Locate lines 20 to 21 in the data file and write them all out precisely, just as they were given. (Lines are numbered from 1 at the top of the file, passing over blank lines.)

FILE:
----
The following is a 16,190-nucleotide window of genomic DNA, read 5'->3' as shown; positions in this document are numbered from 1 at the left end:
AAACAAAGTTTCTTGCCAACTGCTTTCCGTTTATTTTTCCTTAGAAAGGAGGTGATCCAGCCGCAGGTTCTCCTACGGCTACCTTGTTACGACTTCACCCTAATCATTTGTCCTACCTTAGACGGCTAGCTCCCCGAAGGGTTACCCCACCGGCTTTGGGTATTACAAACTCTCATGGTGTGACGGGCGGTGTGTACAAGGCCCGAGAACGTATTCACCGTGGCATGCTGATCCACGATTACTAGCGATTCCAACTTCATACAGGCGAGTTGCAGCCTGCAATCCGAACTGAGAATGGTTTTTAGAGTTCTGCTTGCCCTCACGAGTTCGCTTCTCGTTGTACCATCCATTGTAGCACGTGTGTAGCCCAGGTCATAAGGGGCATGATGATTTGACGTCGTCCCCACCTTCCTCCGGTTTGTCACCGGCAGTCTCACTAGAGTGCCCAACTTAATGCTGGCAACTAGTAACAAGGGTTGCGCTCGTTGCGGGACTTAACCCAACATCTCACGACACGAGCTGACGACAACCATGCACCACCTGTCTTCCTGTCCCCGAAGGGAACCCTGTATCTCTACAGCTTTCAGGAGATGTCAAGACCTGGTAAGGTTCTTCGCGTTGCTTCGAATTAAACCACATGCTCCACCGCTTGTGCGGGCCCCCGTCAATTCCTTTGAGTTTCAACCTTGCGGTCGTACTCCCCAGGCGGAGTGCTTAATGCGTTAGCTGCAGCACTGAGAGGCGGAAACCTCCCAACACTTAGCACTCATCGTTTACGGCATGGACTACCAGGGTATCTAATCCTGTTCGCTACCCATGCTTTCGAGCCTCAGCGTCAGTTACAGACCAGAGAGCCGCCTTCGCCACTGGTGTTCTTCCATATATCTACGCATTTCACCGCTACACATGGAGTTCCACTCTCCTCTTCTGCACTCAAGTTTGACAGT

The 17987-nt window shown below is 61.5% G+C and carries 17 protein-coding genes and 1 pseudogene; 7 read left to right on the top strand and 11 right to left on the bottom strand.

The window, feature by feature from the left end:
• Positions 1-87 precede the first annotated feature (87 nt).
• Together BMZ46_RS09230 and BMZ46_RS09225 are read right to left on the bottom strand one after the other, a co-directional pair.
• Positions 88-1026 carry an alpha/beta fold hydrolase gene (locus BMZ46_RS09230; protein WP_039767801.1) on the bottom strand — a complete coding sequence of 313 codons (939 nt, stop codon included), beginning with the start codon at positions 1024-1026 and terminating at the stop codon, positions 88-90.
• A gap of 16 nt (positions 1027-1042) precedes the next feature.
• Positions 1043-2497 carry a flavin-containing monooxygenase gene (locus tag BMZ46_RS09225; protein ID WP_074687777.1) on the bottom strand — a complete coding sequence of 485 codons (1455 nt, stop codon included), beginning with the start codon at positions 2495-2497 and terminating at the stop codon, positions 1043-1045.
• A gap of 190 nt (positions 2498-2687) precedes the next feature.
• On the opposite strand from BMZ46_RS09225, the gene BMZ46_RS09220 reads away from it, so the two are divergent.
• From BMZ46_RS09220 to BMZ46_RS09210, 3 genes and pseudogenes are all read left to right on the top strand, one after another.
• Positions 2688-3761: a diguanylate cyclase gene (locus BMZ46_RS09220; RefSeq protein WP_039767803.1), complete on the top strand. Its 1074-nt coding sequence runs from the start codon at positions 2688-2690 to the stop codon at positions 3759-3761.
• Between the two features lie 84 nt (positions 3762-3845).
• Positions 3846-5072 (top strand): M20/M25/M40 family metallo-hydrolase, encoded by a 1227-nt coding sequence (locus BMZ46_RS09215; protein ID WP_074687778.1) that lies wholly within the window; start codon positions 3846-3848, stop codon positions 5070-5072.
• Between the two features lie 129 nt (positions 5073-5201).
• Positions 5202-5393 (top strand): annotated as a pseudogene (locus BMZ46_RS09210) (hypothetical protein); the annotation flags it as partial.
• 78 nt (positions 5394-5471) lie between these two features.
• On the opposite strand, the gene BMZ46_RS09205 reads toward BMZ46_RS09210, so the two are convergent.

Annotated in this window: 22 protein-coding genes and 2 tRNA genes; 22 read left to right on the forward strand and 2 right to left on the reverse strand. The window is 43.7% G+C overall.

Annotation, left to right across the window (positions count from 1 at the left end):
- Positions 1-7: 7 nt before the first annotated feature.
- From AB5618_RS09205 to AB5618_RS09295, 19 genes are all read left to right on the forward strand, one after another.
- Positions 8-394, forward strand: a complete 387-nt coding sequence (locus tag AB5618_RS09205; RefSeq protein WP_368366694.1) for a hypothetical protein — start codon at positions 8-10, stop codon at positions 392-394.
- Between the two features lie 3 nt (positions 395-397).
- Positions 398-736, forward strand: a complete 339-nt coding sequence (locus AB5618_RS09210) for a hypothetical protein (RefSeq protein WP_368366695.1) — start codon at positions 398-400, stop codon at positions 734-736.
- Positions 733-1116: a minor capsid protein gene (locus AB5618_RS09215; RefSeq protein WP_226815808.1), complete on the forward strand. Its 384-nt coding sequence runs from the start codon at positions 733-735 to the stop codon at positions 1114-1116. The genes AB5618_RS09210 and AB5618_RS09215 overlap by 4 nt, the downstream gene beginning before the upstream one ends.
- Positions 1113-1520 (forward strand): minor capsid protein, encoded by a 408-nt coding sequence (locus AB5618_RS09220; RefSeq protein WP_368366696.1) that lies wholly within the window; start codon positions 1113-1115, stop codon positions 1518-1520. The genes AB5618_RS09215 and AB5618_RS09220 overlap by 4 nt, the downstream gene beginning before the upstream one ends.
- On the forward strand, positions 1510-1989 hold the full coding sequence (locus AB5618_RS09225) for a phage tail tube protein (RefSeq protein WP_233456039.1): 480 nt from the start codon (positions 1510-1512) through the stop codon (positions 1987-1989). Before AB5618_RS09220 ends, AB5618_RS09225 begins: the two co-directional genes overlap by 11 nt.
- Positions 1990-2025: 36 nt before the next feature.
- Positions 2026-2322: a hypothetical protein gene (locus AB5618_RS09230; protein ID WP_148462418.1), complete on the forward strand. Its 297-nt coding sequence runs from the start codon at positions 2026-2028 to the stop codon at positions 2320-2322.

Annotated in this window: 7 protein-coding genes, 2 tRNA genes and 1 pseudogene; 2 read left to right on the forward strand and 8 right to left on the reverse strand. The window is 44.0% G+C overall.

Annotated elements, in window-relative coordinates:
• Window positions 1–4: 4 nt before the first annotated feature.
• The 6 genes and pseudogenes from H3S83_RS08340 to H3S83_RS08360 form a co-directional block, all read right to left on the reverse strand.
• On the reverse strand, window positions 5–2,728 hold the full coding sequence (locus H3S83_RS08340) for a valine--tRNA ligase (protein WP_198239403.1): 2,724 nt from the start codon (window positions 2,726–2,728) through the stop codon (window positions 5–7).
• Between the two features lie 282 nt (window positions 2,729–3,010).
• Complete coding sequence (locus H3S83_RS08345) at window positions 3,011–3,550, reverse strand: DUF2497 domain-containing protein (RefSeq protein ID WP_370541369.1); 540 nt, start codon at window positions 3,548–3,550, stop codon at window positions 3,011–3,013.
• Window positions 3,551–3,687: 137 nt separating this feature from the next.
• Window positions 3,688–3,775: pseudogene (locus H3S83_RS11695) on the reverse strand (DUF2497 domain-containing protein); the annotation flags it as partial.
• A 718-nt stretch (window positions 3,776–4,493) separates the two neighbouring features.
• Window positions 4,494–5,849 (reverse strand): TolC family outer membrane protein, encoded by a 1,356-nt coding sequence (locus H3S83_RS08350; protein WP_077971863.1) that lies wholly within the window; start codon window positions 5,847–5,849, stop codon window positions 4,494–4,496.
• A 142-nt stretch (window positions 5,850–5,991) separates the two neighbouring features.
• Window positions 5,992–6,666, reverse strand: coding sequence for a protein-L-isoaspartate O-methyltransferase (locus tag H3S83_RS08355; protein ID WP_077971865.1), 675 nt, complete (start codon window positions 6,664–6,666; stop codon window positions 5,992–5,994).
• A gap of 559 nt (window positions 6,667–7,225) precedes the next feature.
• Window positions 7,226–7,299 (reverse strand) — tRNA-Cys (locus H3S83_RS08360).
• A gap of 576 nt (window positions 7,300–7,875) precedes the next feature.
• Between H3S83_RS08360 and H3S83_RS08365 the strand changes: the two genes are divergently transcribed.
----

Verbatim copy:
Annotated in this window: 22 protein-coding genes and 2 tRNA genes; 22 read left to right on the forward strand and 2 right to left on the reverse strand. The window is 43.7% G+C overall.

Annotation, left to right across the window (positions count from 1 at the left end):